GEORGETOWN — The Board of Selectmen indicated Thursday that it would likely evaluate all of the town properties enrolled in a 40-year-old tax law, not just the one owned by State Treasurer Bruce Poliquin.
The board took no official action. Chairman Geoff Birdsall said the board would “probably” take steps to make sure landowners were complying with the Maine Tree Growth Tax Law, a program that gives landowners significant tax breaks in exchange for adopting sustainable tree harvesting.
However, Birdsall said, the town shouldn’t scrutinize only Poliquin’s waterfront property on Ledgemere Road. The town has 10 lots enrolled in the tree growth program.
However, Poliquin’s property has garnered the most attention. Political opponents have questioned whether the Republican treasurer has exploited the law as a tax shelter.
The state treasurer in 2004 enrolled a little more than 10 acres in the program, yet his property has a deed restriction that appears to severely limit his ability to harvest timber.
Poliquin has remained mum on the issue. His timber management plan, certified by the Maine Forest Service and approved by Georgetown in 2004, is confidential.
The Forest Service does not enforce the plan. That is up to the town, which to this point, has declined to ask the state for more details to see whether Poliquin is complying with his plan.
His property was cited in a 2009 legislative study as a potential violator of the tree growth program.
The Thursday board meeting was sparsely attended. One resident, A. Myrick Freeman III, a Bowdoin College professor, asked selectmen to take action against Poliquin. Freeman said Poliquin was abusing the tree growth program.
Freeman noted that Poliquin’s deed restriction included a covenant from the Nature Conservancy that prevented the treasurer from commercially harvesting trees.
The deed reads, “Trees may be thinned only for the purposes of view, and the environment shall be completely protected at all times from the excessive cutting of trees.”
Municipalities and the Forest Service are not required to check landowners’ deeds before enrolling them in tree growth.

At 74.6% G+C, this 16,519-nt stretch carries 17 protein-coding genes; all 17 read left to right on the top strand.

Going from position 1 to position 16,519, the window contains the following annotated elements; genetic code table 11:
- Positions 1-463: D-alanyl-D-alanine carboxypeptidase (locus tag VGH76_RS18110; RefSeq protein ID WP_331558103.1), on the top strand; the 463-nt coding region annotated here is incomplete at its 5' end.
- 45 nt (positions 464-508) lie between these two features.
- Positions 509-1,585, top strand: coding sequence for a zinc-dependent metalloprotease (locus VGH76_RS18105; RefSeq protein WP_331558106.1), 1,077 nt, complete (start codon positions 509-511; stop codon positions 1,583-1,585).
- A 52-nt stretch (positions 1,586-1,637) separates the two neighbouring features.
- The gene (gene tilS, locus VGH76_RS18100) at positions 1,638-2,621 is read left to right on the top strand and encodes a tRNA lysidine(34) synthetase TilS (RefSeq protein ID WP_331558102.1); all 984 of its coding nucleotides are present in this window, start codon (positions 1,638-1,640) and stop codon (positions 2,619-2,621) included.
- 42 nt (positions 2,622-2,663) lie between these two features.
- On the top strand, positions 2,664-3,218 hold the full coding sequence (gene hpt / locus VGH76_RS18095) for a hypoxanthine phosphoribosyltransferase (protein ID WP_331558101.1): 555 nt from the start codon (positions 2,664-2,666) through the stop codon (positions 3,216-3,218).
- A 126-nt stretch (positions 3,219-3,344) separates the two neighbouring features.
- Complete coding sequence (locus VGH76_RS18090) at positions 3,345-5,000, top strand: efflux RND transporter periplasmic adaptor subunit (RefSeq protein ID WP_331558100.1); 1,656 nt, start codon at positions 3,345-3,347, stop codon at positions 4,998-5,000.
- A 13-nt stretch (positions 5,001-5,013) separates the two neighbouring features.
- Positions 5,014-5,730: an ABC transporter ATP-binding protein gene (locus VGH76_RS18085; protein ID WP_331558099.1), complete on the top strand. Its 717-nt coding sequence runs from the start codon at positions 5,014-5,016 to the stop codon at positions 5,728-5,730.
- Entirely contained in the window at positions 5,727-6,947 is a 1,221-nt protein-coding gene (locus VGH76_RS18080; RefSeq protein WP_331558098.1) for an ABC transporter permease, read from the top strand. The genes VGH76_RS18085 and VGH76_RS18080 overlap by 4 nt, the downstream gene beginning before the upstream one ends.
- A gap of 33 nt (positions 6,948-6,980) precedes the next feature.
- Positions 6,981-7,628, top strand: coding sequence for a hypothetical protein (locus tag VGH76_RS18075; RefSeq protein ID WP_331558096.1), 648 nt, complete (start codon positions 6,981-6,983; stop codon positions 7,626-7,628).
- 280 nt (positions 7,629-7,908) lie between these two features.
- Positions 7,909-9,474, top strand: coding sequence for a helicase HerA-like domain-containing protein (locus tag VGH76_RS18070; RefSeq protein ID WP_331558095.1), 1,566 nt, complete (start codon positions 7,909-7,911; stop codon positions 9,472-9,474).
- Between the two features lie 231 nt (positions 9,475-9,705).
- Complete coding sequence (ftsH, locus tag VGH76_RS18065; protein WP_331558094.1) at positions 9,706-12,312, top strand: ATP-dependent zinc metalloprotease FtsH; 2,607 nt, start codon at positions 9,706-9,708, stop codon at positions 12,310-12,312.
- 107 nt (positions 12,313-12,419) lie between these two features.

Freeman asked the board if it knew about the covenant.
Board member William Plummer IV, who was the chairman at the time Georgetown approved the plan, said he didn’t remember.
“(Poliquin) could very well be on the up-and-up,” Plummer said. “He could be allowed to harvest.”
Birdsall and board member Dolores Pinette said they didn’t want to single out Poliquin.
“It might behoove the town to evaluate all of the lots that are in Tree Growth to see if they are all in compliance,” Birdsall said. “I would not want to do something rash or off the cuff.”
Poliquin did not attend the meeting. Freeman was the only Georgetown resident to speak during the public comment period.
Birdsall told the Sun Journal this week that he didn’t plan to ask the Forest Service for details about Poliquin’s management plan, adding that the town would probably wait until 2014 when Poliquin’s 10-year plan is up for review by the state.
Tree Growth is often heralded as a successful program that bolsters the state’s forest products industry while doubling as a conservation tool. However, municipal officials, particularly on the coast, have often cited problems with the program.
The Legislature each session deals with several bills attempting to change the law or beef up enforcement. The Legislature’s Taxation Committee on Wednesday unanimously endorsed one such bill. The proposal, sponsored by Senate President Kevin Raye, R-Perry, would direct the Forest Service to perform an annual, random survey of properties in tree growth to check for conformance and report to the Legislature. The survey sunsets in 2014.
The bill appears to focus the Forest Service’s efforts on waterfront properties. Raye said this week that’s because most of the complaints he hears about tree growth occur in coastal towns where it seems unlikely that a landowner can commercially harvest timber while adhering to shoreland zoning standards.
Landowners exploiting the program, he said, also unfairly push the property tax burden inland on residents with modest homes.